“When you pay attention to boredom, it gets unbelievably interesting.”
—Jon Kabat-Zinn, PhD, scientist, writer, and meditation teacher
Did you know that there are three types of boredom, each involving problems of engagement and attention? They are times when:
- We are prevented from engaging in desired activities
- We are forced to participate in unwanted activities
- We are simply unable – for whatever reason – to maintain our level of engagement in an activity
For some, boredom may be taken as the essential human condition to which God, Wisdom, or Morality are the ultimate answer. Many sources note that boredom can be a dangerous and disruptive state of mind that can negatively influence our health. Meanwhile, some research suggests that without boredom we could not realize many of our most creative achievements.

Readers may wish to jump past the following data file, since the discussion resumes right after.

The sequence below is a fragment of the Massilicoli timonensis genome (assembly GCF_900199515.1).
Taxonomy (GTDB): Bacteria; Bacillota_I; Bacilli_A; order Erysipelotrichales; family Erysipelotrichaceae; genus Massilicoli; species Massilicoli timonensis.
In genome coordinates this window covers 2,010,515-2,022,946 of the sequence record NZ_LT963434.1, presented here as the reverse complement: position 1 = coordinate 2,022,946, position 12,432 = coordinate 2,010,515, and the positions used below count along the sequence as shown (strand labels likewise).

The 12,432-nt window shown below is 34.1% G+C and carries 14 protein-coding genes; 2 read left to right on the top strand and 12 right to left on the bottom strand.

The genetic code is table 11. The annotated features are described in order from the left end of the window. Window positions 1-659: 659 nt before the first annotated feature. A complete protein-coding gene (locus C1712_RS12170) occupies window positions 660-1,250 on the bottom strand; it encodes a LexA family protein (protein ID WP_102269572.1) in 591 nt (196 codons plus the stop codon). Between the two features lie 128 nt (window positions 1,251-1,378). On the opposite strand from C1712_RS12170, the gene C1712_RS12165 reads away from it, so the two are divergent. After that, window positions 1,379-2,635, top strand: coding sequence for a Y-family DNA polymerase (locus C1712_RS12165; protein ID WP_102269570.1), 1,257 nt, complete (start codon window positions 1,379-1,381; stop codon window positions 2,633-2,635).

Where in your personal or professional life do you find yourself over-stimulated and even a bit addicted to the attention-grabbing objects and experiences around you?
Where would seeking more quiet and even boring moments in your life be a time for renewal and personal growth?